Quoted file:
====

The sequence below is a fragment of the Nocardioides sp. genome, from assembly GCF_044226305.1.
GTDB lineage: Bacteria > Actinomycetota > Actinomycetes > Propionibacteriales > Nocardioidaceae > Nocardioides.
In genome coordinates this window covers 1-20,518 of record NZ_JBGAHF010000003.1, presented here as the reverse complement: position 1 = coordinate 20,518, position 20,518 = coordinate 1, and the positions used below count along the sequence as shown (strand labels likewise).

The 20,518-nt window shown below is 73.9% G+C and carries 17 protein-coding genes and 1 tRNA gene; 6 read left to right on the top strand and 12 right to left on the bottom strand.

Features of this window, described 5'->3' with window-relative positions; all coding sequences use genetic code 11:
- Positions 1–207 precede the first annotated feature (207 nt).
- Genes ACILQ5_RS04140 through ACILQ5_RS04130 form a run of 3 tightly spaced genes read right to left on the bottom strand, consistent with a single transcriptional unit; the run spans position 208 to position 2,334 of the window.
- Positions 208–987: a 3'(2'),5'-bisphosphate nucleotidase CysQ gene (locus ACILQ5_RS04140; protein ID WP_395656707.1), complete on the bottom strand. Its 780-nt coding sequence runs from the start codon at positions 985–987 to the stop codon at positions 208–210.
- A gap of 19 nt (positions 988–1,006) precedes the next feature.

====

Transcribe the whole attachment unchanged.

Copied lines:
The sequence below is a fragment of the Nocardioides sp. genome, from assembly GCF_044226305.1.
GTDB lineage: Bacteria > Actinomycetota > Actinomycetes > Propionibacteriales > Nocardioidaceae > Nocardioides.
In genome coordinates this window covers 1-20,518 of record NZ_JBGAHF010000003.1, presented here as the reverse complement: position 1 = coordinate 20,518, position 20,518 = coordinate 1, and the positions used below count along the sequence as shown (strand labels likewise).

The 20,518-nt window shown below is 73.9% G+C and carries 17 protein-coding genes and 1 tRNA gene; 6 read left to right on the top strand and 12 right to left on the bottom strand.

Features of this window, described 5'->3' with window-relative positions; all coding sequences use genetic code 11:
- Positions 1–207 precede the first annotated feature (207 nt).
- Genes ACILQ5_RS04140 through ACILQ5_RS04130 form a run of 3 tightly spaced genes read right to left on the bottom strand, consistent with a single transcriptional unit; the run spans position 208 to position 2,334 of the window.
- Positions 208–987: a 3'(2'),5'-bisphosphate nucleotidase CysQ gene (locus ACILQ5_RS04140; protein ID WP_395656707.1), complete on the bottom strand. Its 780-nt coding sequence runs from the start codon at positions 985–987 to the stop codon at positions 208–210.
- A gap of 19 nt (positions 988–1,006) precedes the next feature.